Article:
The ongoing review by the Financial Conduct Authority of mis-sold interest rate hedging products does not cover the ‘fixed rate tailored business loans (TBLs)’ sold in large numbers by Clydesdale Bank and described by experts – and in one letter by the bank itself – as containing an embedded swap or derivative.
The ombudsman, the only avenue of redress for thousands of Clydesdale TBL borrowers, has now provisionally upheld the mis-selling complaint of St Andrews hotelier Jim McGrory, which was highlighted by The Herald last November.
When Mr McGrory was offered a new £562,000 loan by the bank in March 2007 on a fixed rate, he expected any penalty for early settlement would be at most 5% in line with his previous fixed rate loans.
The bank’s Treasury salesman told him in a recorded call “you could incur some break costs”, while the paperwork sent out some time afterwards included a passing reference to possible break costs.
When in 2010 the hotelier of 40 years attempted to rebank and exit the loan, he was told the market-related break cost was currently £88,000 or 16% of the loan.
Mr McGrory said: “They sold a small businessman a product designed for PLCs or Government.”
Clydesdale Bank has said breakage fees are “fully explained to customers and they are advised to seek independent legal and financial advice”.
Tens of thousands of small businesses UK-wide face penalties of up to 30% to exit swap-related loans, and typically cite mis-selling through (among other things) banks’ failure to disclose the real potential penalties.
However, the Clydesdale’s fixed rate TBL is classified as a commercial loan outside FCA regulation, enabling the bank to exclude it from the FCA-led review.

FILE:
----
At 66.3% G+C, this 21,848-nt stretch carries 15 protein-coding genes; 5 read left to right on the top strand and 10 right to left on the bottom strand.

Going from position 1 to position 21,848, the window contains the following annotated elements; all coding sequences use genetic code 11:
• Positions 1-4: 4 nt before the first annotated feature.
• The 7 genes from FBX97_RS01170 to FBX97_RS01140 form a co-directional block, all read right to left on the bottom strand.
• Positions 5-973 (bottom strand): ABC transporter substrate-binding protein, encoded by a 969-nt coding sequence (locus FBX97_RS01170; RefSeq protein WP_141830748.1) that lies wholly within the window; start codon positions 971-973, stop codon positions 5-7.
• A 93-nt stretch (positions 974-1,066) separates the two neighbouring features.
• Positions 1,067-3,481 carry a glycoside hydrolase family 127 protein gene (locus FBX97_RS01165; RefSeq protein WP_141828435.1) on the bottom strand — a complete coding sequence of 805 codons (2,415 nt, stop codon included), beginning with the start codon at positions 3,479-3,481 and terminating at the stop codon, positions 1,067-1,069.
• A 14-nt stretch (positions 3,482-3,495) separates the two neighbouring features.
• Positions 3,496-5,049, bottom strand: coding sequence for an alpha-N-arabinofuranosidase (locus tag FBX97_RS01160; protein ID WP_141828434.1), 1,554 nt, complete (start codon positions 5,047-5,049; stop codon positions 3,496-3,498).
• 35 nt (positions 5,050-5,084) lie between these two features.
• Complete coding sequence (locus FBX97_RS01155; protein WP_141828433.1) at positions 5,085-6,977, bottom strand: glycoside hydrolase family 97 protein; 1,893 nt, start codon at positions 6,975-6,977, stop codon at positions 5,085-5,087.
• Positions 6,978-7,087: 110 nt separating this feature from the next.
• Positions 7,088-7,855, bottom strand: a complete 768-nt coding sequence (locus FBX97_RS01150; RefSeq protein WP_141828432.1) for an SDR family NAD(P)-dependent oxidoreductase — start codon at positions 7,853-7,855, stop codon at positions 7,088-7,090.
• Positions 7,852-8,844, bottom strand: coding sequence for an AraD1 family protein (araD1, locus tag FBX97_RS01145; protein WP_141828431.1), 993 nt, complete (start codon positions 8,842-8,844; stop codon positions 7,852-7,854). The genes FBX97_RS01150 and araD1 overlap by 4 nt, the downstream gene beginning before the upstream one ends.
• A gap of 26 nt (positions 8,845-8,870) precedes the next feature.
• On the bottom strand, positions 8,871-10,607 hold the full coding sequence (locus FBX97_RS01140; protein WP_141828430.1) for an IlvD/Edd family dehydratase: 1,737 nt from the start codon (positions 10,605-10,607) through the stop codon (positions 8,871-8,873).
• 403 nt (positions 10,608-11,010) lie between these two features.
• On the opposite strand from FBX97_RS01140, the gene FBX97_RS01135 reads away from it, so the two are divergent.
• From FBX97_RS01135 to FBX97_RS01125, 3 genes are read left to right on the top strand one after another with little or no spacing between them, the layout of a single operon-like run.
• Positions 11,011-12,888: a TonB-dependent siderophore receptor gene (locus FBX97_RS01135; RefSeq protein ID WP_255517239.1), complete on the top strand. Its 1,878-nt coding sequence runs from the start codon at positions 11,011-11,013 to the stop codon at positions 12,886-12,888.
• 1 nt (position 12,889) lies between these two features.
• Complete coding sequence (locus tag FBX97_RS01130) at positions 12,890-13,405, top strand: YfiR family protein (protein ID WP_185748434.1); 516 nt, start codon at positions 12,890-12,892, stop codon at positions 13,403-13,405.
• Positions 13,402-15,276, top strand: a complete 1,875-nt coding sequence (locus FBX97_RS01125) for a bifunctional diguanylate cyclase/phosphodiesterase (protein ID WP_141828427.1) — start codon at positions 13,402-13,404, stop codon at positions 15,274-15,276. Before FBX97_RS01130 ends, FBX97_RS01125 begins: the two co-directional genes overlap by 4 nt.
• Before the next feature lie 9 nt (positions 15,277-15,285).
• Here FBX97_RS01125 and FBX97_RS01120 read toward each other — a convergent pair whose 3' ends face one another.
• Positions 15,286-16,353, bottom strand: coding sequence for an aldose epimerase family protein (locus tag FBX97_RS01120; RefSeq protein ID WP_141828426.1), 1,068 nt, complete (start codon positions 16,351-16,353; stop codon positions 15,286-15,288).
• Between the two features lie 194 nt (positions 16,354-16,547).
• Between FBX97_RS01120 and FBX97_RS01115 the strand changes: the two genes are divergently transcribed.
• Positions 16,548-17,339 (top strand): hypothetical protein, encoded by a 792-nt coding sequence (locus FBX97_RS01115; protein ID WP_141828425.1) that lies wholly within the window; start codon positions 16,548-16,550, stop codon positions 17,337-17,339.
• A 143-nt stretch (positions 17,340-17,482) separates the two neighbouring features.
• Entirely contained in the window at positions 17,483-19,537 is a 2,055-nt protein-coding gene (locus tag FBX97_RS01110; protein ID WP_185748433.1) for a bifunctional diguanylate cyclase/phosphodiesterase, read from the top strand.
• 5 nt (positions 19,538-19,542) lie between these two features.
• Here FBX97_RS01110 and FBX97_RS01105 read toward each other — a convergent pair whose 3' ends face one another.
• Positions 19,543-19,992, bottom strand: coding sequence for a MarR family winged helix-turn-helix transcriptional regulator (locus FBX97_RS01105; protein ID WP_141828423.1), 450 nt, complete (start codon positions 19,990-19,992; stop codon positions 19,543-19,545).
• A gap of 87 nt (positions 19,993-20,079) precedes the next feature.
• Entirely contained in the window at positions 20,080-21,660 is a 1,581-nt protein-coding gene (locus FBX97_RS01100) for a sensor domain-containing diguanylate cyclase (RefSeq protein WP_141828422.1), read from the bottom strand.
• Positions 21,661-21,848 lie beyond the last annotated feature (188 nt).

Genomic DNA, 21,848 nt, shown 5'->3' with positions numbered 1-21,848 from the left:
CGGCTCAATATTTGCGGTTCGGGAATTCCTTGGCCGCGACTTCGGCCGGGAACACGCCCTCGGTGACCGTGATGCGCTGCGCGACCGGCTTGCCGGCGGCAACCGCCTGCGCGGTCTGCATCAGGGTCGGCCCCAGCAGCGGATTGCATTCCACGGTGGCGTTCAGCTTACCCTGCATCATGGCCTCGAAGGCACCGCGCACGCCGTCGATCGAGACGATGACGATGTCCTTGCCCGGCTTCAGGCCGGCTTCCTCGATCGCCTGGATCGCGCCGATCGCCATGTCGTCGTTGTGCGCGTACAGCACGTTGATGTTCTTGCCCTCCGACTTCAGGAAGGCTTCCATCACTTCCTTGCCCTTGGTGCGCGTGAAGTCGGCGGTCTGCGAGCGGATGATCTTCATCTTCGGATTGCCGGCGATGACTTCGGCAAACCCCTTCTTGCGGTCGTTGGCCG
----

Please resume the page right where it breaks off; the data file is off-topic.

FCA chief executive Martin Wheatley recently told LibDem MP John Thurso at a Treasury Committee hearing, that the fixed rate TBLs were “not significantly different from swaps”, and that there was a “potential gap in the regulatory structure”.
Mr McGrory’s complaint was rejected by the ombudsman last year, but he lodged an appeal.
Rory Stoves at the Financial Ombudsman Service said there had now been an adjudication in favour of Mr McGrory.
In this case, the bank would be asked to put the customer back to the position he was in before the loan was issued.
He said that the bank could challenge the ruling, triggering a referral to the ombudsman for final decision.
On why the decision had been reversed, in line with an apparent change of sympathies by the ombudsman on swaps complaints since the regulatory review was announced in June 2012, Mr Stoves said rulings were on a case by case basis and complainants could submit new evidence.
“We are currently investigating around 250 complaints,” he said.
“But we are telling people to go through the review because you can always come to the ombudsman afterwards anyway.”
He said the caseload included complaints from Clydesdale borrowers excluded from the review though “not a huge number”.
Abhishek Sachdev, derivatives expert at Vedanta Hedging, commented: “All cases have to be judged on individual merits.
“It very much depends on who the individual adjudicator is, because there can be at times be a worrying lack of consistency in their decision-making process.”
Cat McLean at law firm MBM Commercial said that she welcomed the adjudication.
She said firms included in the review, which has so far triggered only one known payment of redress after 15 months, should be aware that the banks’ fact-finding interview was not a friendly discussion.
She said: “The banks have a series of set questions aimed at eliciting material which will enable them to exclude the customer from the review and so block any redress”.